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Optimizing Antibiotic Use in Long Term Care

This study has been completed.
Information provided by:
Agency for Healthcare Research and Quality (AHRQ) Identifier:
First received: October 21, 2005
Last updated: NA
Last verified: October 2005
History: No changes posted
The purpose of this study was to determine if a multi-faceted intervention to implement diagnostic and therapeutic algorithms for management of suspected urinary infection in nursing home residents could reduce antibiotic prescribing for urinary indications in this population.

Condition Intervention
Urinary Tract Infection, Antibiotic Use Behavioral: diagnostic and treatment clinical algorithms

Study Type: Interventional
Study Design: Allocation: Randomized
Intervention Model: Parallel Assignment
Masking: None (Open Label)
Primary Purpose: Educational/Counseling/Training
Official Title: Optimizing Antibiotic Use in Long Term Care

Resource links provided by NLM:

Further study details as provided by Agency for Healthcare Research and Quality (AHRQ):

Primary Outcome Measures:
  • Antimicrobial prescriptions

Secondary Outcome Measures:
  • Urinary cultures,
  • hospitalizations, deaths

Study Start Date: January 2001
Estimated Study Completion Date: July 2003
Detailed Description:
Antibiotic use is intense in nursing homes and frequently inappropriate when prescribed for urinary indications. Evidence from randomized controlled trials suggests that treatment of asymptomatic bacteriuria, the presence of bacteria in the urine in the absence of urinary symptoms, is not beneficial. Despite this, one in three prescriptions for urinary indications are for asymptomatic bacteriuria. To improve antibiotic prescribing in this setting we conducted a cluster randomized trial of a strategy to implement diagnostic and treatment algorithms for urinary infection. 24 nursing homes were randomized to either the intervention (implemented at the nursing home level using a multi-faceted approach: small group interactive sessions for nurses, one-on-one interviews for physicians, videotapes, written material, and outreach visits) or to usual care.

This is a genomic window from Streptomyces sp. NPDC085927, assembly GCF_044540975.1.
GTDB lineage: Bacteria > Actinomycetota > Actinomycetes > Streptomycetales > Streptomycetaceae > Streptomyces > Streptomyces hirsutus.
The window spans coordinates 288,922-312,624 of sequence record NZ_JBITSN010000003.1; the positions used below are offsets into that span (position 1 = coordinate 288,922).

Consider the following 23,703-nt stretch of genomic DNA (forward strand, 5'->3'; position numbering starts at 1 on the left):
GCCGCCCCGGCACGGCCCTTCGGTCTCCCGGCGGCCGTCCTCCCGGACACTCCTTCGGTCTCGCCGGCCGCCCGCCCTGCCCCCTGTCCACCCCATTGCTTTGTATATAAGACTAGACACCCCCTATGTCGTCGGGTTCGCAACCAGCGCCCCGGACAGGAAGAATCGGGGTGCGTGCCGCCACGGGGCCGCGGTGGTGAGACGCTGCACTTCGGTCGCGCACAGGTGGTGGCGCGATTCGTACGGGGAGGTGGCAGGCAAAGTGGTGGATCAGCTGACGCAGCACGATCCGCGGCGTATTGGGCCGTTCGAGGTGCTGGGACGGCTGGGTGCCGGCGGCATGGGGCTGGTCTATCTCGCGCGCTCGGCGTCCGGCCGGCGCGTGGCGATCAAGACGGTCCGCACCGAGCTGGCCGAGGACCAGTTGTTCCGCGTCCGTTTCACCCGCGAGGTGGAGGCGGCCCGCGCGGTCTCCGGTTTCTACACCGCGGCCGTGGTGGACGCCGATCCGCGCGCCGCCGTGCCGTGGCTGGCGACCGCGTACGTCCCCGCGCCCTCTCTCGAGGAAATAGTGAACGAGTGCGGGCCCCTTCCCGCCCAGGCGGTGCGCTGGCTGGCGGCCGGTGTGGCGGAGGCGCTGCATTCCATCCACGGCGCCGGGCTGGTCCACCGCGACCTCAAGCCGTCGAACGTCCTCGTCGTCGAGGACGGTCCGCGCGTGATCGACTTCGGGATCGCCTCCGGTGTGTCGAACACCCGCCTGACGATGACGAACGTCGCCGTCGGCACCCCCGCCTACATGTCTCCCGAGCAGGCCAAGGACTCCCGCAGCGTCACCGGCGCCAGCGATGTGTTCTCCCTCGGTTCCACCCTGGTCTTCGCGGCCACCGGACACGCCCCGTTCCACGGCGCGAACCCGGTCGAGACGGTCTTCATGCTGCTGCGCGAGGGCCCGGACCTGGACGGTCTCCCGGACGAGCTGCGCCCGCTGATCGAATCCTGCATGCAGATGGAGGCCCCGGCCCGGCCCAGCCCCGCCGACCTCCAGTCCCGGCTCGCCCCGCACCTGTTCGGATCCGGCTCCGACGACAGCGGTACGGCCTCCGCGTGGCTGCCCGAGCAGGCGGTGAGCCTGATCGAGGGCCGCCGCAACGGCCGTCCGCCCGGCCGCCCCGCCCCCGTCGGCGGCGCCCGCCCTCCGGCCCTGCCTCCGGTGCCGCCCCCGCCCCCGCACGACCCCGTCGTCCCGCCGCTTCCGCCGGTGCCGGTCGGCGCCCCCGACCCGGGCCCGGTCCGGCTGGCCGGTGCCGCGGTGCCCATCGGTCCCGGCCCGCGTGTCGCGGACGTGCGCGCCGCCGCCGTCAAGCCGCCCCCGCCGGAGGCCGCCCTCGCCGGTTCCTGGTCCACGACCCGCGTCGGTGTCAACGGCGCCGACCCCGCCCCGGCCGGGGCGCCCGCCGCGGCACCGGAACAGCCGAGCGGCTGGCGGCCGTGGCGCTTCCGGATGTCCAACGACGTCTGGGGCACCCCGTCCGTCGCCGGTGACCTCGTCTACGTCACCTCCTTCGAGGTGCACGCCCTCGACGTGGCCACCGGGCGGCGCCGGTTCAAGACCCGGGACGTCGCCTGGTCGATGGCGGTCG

Ages Eligible for Study:   Child, Adult, Senior
Sexes Eligible for Study:   All
Accepts Healthy Volunteers:   No

Inclusion Criteria:

  1. Individuals- all residents eligible
  2. Nursing homes

    • Free standing long term care facilities with >100 beds
    • No stated policy for diagnosis or treatment of urinary tract infections
    • The facility agrees to refrain from introducing new strategies for antibiotic utilization or clinical pathways during study

Exclusion Criteria:

  Contacts and Locations
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Please refer to this study by its identifier: NCT00243360

Canada, Ontario
McMaster University
Hamilton, Ontario, Canada, L8N 3Z5
Sponsors and Collaborators
Agency for Healthcare Research and Quality (AHRQ)
Principal Investigator: Mark B Loeb, MD MSc FRCPC McMaster University
  More Information Identifier: NCT00243360     History of Changes
Other Study ID Numbers: U18HS011113-01 ( U.S. AHRQ Grant/Contract )
Study First Received: October 21, 2005
Last Updated: October 21, 2005

Keywords provided by Agency for Healthcare Research and Quality (AHRQ):
Urinary tract infections,
antibiotic use,
long term care facilities

Additional relevant MeSH terms:
Urinary Tract Infections
Urologic Diseases
Anti-Bacterial Agents
Antibiotics, Antitubercular
Anti-Infective Agents
Antitubercular Agents processed this record on September 21, 2017